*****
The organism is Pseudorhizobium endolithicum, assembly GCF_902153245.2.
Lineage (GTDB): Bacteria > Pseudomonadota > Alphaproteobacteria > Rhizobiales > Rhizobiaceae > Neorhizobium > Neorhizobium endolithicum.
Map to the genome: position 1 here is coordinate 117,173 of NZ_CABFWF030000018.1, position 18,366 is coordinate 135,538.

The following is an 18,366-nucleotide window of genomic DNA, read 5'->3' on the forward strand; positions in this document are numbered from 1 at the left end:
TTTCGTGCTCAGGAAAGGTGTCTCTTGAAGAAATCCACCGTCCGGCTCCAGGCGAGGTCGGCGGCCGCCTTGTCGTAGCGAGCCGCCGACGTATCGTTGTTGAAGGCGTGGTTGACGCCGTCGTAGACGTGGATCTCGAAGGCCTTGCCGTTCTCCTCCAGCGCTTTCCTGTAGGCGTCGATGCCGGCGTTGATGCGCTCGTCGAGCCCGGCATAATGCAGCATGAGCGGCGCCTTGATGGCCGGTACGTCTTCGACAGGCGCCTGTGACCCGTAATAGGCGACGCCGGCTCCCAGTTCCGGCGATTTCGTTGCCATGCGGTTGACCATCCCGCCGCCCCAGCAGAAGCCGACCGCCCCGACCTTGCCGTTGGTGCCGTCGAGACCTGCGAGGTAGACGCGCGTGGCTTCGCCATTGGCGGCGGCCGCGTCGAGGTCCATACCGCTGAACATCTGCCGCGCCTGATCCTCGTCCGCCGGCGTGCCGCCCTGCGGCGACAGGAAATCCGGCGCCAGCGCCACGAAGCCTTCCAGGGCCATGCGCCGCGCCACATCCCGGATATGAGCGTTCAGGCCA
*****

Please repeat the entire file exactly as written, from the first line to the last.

The organism is Pseudorhizobium endolithicum, assembly GCF_902153245.2.
Lineage (GTDB): Bacteria > Pseudomonadota > Alphaproteobacteria > Rhizobiales > Rhizobiaceae > Neorhizobium > Neorhizobium endolithicum.
Map to the genome: position 1 here is coordinate 117,173 of NZ_CABFWF030000018.1, position 18,366 is coordinate 135,538.

The following is an 18,366-nucleotide window of genomic DNA, read 5'->3' on the forward strand; positions in this document are numbered from 1 at the left end:
TTTCGTGCTCAGGAAAGGTGTCTCTTGAAGAAATCCACCGTCCGGCTCCAGGCGAGGTCGGCGGCCGCCTTGTCGTAGCGAGCCGCCGACGTATCGTTGTTGAAGGCGTGGTTGACGCCGTCGTAGACGTGGATCTCGAAGGCCTTGCCGTTCTCCTCCAGCGCTTTCCTGTAGGCGTCGATGCCGGCGTTGATGCGCTCGTCGAGCCCGGCATAATGCAGCATGAGCGGCGCCTTGATGGCCGGTACGTCTTCGACAGGCGCCTGTGACCCGTAATAGGCGACGCCGGCTCCCAGTTCCGGCGATTTCGTTGCCATGCGGTTGACCATCCCGCCGCCCCAGCAGAAGCCGACCGCCCCGACCTTGCCGTTGGTGCCGTCGAGACCTGCGAGGTAGACGCGCGTGGCTTCGCCATTGGCGGCGGCCGCGTCGAGGTCCATACCGCTGAACATCTGCCGCGCCTGATCCTCGTCCGCCGGCGTGCCGCCCTGCGGCGACAGGAAATCCGGCGCCAGCGCCACGAAGCCTTCCAGGGCCATGCGCCGCGCCACATCCCGGATATGAGCGTTCAGGCCA